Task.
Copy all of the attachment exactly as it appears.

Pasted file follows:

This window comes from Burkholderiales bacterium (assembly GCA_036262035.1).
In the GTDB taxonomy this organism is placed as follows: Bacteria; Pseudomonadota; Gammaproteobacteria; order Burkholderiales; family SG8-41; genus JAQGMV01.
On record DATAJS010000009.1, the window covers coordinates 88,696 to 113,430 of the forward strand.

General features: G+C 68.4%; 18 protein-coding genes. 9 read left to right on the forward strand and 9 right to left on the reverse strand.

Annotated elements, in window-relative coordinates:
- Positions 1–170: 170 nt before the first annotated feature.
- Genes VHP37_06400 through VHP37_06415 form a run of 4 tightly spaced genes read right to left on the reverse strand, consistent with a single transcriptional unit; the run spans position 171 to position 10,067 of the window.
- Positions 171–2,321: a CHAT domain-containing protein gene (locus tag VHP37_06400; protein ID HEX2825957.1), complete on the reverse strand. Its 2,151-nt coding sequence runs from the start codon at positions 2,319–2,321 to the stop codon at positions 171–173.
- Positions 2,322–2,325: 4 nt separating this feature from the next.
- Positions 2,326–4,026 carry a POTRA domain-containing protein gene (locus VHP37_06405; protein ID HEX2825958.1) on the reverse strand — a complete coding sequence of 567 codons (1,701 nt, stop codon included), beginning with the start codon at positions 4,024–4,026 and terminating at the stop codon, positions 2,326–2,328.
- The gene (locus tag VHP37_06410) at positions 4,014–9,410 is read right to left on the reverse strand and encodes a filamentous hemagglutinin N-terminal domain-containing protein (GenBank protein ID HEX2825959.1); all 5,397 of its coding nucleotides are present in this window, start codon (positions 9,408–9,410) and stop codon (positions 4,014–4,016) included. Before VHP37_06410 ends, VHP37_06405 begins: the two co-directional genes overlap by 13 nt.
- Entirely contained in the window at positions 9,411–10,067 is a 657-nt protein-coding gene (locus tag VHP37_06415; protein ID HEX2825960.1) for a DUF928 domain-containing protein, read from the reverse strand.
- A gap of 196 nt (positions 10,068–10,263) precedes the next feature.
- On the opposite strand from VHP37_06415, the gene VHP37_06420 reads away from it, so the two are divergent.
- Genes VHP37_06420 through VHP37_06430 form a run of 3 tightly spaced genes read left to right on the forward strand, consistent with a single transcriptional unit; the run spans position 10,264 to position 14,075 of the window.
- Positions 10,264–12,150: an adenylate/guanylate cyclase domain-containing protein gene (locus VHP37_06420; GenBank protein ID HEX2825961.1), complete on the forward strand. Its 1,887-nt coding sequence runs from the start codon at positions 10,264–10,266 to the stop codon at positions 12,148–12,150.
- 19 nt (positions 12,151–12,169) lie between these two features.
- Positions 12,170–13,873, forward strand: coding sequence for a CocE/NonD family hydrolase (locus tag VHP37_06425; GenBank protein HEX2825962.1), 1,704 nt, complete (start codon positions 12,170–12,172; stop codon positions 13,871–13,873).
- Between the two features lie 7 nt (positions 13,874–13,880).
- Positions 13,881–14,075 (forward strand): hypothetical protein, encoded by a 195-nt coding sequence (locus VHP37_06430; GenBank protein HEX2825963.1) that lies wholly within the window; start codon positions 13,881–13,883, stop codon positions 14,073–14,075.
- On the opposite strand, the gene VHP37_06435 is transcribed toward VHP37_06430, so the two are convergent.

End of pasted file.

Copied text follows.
This window comes from Burkholderiales bacterium (assembly GCA_036262035.1).
In the GTDB taxonomy this organism is placed as follows: Bacteria; Pseudomonadota; Gammaproteobacteria; order Burkholderiales; family SG8-41; genus JAQGMV01.
On record DATAJS010000009.1, the window covers coordinates 88,696 to 113,430 of the forward strand.

General features: G+C 68.4%; 18 protein-coding genes. 9 read left to right on the forward strand and 9 right to left on the reverse strand.

Annotated elements, in window-relative coordinates:
- Positions 1–170: 170 nt before the first annotated feature.
- Genes VHP37_06400 through VHP37_06415 form a run of 4 tightly spaced genes read right to left on the reverse strand, consistent with a single transcriptional unit; the run spans position 171 to position 10,067 of the window.
- Positions 171–2,321: a CHAT domain-containing protein gene (locus tag VHP37_06400; protein ID HEX2825957.1), complete on the reverse strand. Its 2,151-nt coding sequence runs from the start codon at positions 2,319–2,321 to the stop codon at positions 171–173.
- Positions 2,322–2,325: 4 nt separating this feature from the next.
- Positions 2,326–4,026 carry a POTRA domain-containing protein gene (locus VHP37_06405; protein ID HEX2825958.1) on the reverse strand — a complete coding sequence of 567 codons (1,701 nt, stop codon included), beginning with the start codon at positions 4,024–4,026 and terminating at the stop codon, positions 2,326–2,328.
- The gene (locus tag VHP37_06410) at positions 4,014–9,410 is read right to left on the reverse strand and encodes a filamentous hemagglutinin N-terminal domain-containing protein (GenBank protein ID HEX2825959.1); all 5,397 of its coding nucleotides are present in this window, start codon (positions 9,408–9,410) and stop codon (positions 4,014–4,016) included. Before VHP37_06410 ends, VHP37_06405 begins: the two co-directional genes overlap by 13 nt.
- Entirely contained in the window at positions 9,411–10,067 is a 657-nt protein-coding gene (locus tag VHP37_06415; protein ID HEX2825960.1) for a DUF928 domain-containing protein, read from the reverse strand.
- A gap of 196 nt (positions 10,068–10,263) precedes the next feature.
- On the opposite strand from VHP37_06415, the gene VHP37_06420 reads away from it, so the two are divergent.
- Genes VHP37_06420 through VHP37_06430 form a run of 3 tightly spaced genes read left to right on the forward strand, consistent with a single transcriptional unit; the run spans position 10,264 to position 14,075 of the window.
- Positions 10,264–12,150: an adenylate/guanylate cyclase domain-containing protein gene (locus VHP37_06420; GenBank protein ID HEX2825961.1), complete on the forward strand. Its 1,887-nt coding sequence runs from the start codon at positions 10,264–10,266 to the stop codon at positions 12,148–12,150.
- 19 nt (positions 12,151–12,169) lie between these two features.
- Positions 12,170–13,873, forward strand: coding sequence for a CocE/NonD family hydrolase (locus tag VHP37_06425; GenBank protein HEX2825962.1), 1,704 nt, complete (start codon positions 12,170–12,172; stop codon positions 13,871–13,873).
- Between the two features lie 7 nt (positions 13,874–13,880).
- Positions 13,881–14,075 (forward strand): hypothetical protein, encoded by a 195-nt coding sequence (locus VHP37_06430; GenBank protein HEX2825963.1) that lies wholly within the window; start codon positions 13,881–13,883, stop codon positions 14,073–14,075.
- On the opposite strand, the gene VHP37_06435 is transcribed toward VHP37_06430, so the two are convergent.